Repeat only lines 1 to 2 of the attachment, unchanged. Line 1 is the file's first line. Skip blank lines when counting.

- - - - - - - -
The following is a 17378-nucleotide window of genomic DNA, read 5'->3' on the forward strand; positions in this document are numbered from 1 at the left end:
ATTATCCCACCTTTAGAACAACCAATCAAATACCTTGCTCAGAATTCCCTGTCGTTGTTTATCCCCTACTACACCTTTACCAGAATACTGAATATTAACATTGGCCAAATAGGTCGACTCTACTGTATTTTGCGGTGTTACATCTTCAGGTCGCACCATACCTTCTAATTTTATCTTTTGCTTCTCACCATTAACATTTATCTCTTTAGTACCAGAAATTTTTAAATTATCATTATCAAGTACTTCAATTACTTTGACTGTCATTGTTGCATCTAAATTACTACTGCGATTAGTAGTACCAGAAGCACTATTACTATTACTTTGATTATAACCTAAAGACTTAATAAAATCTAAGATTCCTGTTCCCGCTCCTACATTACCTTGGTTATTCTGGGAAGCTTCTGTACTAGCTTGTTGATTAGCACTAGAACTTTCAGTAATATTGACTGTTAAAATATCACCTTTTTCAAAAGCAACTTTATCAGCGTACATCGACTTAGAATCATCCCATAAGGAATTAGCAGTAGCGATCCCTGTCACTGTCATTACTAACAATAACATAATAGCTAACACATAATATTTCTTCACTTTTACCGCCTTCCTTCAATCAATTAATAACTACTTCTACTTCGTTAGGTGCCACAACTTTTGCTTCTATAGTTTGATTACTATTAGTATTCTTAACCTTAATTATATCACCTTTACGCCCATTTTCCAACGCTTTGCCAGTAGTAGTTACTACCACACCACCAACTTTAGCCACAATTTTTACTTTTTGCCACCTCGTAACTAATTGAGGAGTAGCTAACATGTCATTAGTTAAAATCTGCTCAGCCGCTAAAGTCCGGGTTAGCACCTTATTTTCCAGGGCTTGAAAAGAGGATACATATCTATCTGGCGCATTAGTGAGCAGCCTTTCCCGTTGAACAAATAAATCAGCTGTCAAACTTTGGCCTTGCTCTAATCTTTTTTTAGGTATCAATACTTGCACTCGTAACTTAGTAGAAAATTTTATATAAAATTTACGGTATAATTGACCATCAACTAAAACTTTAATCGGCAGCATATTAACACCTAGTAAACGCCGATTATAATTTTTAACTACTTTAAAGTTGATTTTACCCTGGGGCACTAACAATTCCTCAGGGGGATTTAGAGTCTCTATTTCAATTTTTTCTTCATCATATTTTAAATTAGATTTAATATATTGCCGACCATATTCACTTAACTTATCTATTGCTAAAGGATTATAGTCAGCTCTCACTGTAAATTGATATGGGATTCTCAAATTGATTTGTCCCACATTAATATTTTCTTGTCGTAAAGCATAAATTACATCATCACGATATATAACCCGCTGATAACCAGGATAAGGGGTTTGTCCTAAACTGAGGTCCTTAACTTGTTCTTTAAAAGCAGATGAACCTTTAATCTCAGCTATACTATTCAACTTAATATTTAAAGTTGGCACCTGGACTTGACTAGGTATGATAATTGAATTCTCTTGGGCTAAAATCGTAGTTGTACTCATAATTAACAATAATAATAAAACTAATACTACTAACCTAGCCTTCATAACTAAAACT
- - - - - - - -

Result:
The following is a 17378-nucleotide window of genomic DNA, read 5'->3' on the forward strand; positions in this document are numbered from 1 at the left end:
ATTATCCCACCTTTAGAACAACCAATCAAATACCTTGCTCAGAATTCCCTGTCGTTGTTTATCCCCTACTACACCTTTACCAGAATACTGAATATTAACATTGGCCAAATAGGTCGACTCTACTGTATTTTGCGGTGTTACATCTTCAGGTCGCACCATACCTTCTAATTTTATCTTTTGCTTCTCACCATTAACATTTATCTCTTTAGTACCAGAAATTTTTAAATTATCATTATCAAGTACTTCAATTACTTTGACTGTCATTGTTGCATCTAAATTACTACTGCGATTAGTAGTACCAGAAGCACTATTACTATTACTTTGATTATAACCTAAAGACTTAATAAAATCTAAGATTCCTGTTCCCGCTCCTACATTACCTTGGTTATTCTGGGAAGCTTCTGTACTAGCTTGTTGATTAGCACTAGAACTTTCAGTAATATTGACTGTTAAAATATCACCTTTTTCAAAAGCAACTTTATCAGCGTACATCGACTTAGAATCATCCCATAAGGAATTAGCAGTAGCGATCCCTGTCACTGTCATTACTAACAATAACATAATAGCTAACACATAATATTTCTTCACTTTTACCGCCTTCCTTCAATCAATTAATAACTACTTCTACTTCGTTAGGTGCCACAACTTTTGCTTCTATAGTTTGATTACTATTAGTATTCTTAACCTTAATTATATCACCTTTACGCCCATTTTCCAACGCTTTGCCAGTAGTAGTTACTACCACACCACCAACTTTAGCCACAATTTTTACTTTTTGCCACCTCGTAACTAATTGAGGAGTAGCTAACATGTCATTAGTTAAAATCTGCTCAGCCGCTAAAGTCCGGGTTAGCACCTTATTTTCCAGGGCTTGAAAAGAGGATACATATCTATCTGGCGCATTAGTGAGCAGCCTTTCCCGTTGAACAAATAAATCAGCTGTCAAACTTTGGCCTTGCTCTAATCTTTTTTTAGGTATCAATACTTGCACTCGTAACTTAGTAGAAAATTTTATATAAAATTTACGGTATAATTGACCATCAACTAAAACTTTAATCGGCAGCATATTAACACCTAGTAAACGCCGATTATAATTTTTAACTACTTTAAAGTTGATTTTACCCTGGGGCACTAACAATTCCTCAGGGGGATTTAGAGTCTCTATTTCAATTTTTTCTTCATCATATTTTAAATTAGATTTAATATATTGCCGACCATATTCACTTAACTTATCTATTGCTAAAGGATTATAGTCAGCTCTCACTGTAAATTGATATGGGATTCTCAAATTGATTTGTCCCACATTAATATTTTCTTGTCGTAAAGCATAAATTACATCATCACGATATATAACCCGCTGATAACCAGGATAAGGGGTTTGTCCTAAACTGAGGTCCTTAACTTGTTCTTTAAAAGCAGATGAACCTTTAATCTCAGCTATACTATTCAACTTAATATTTAAAGTTGGCACCTGGACTTGACTAGGTATGATAATTGAATTCTCTTGGGCTAAAATCGTAGTTGTACTCATAATTAACAATAATAATAAAACTAATACTACTAACCTAGCCTTCATAACTAAAACT